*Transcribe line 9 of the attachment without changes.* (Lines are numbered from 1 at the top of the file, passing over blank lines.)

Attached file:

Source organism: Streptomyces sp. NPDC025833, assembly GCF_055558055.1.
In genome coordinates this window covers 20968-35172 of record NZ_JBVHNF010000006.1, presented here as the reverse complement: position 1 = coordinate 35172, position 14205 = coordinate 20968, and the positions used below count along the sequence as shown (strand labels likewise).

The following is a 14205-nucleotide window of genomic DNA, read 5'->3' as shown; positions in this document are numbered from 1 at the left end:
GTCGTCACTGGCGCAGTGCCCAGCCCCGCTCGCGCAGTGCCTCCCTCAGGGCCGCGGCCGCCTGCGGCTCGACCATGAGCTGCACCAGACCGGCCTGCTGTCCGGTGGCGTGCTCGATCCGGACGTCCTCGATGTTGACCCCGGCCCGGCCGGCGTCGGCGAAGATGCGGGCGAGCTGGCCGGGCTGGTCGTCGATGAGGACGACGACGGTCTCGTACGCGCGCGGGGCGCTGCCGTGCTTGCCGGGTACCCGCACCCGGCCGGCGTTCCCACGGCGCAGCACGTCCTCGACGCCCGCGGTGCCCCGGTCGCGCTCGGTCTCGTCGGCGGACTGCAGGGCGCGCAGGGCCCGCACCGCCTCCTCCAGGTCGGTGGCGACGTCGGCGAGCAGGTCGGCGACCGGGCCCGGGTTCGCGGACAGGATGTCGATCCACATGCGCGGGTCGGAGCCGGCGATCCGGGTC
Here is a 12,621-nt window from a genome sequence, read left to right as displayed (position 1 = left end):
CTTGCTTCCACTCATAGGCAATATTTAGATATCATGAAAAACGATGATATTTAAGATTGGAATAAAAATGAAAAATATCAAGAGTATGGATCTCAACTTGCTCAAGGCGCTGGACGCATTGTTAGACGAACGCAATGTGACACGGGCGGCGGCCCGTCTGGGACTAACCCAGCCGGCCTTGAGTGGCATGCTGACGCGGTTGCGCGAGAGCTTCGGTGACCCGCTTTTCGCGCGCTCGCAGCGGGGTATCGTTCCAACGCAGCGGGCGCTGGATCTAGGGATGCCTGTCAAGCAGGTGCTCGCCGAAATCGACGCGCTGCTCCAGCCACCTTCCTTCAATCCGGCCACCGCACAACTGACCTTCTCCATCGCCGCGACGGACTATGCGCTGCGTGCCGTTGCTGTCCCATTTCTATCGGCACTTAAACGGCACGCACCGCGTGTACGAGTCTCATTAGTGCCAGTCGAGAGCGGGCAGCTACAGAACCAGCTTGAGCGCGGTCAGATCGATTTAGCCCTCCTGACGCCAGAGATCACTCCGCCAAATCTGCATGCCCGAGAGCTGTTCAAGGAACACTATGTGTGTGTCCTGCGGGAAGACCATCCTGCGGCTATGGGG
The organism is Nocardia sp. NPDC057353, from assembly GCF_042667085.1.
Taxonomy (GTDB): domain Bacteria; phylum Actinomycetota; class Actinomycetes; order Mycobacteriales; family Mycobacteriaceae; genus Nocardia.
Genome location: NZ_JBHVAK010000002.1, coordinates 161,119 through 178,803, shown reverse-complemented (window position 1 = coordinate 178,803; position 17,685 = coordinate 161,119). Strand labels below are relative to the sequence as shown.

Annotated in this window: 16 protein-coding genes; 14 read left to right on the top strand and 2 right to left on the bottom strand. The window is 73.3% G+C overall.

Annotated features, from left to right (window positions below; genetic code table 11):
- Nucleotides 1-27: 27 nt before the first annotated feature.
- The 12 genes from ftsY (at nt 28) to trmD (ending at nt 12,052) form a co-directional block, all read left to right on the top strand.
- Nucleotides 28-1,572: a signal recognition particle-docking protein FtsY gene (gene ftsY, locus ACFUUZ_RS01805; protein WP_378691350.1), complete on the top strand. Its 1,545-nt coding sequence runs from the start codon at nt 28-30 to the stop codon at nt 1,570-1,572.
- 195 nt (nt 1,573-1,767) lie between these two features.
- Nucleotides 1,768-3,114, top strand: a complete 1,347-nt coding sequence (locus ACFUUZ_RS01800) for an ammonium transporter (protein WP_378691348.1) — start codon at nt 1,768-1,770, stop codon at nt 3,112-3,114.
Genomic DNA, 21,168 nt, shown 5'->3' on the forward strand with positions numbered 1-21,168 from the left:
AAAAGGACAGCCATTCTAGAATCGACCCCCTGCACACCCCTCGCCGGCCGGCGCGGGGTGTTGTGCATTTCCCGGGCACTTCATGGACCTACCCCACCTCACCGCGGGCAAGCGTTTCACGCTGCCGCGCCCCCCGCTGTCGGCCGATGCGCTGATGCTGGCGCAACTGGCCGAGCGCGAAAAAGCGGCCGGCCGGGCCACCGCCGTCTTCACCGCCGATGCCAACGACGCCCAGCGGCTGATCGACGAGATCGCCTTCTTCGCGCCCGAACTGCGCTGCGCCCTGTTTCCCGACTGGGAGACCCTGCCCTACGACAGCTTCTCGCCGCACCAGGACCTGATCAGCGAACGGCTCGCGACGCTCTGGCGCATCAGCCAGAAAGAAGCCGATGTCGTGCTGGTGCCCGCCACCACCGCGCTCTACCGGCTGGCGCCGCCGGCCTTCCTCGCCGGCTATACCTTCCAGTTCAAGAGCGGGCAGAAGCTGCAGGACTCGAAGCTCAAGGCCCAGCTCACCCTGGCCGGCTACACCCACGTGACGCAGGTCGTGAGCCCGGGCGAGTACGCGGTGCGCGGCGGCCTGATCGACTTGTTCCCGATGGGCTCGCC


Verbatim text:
Genome location: NZ_JBHVAK010000002.1, coordinates 161,119 through 178,803, shown reverse-complemented (window position 1 = coordinate 178,803; position 17,685 = coordinate 161,119). Strand labels below are relative to the sequence as shown.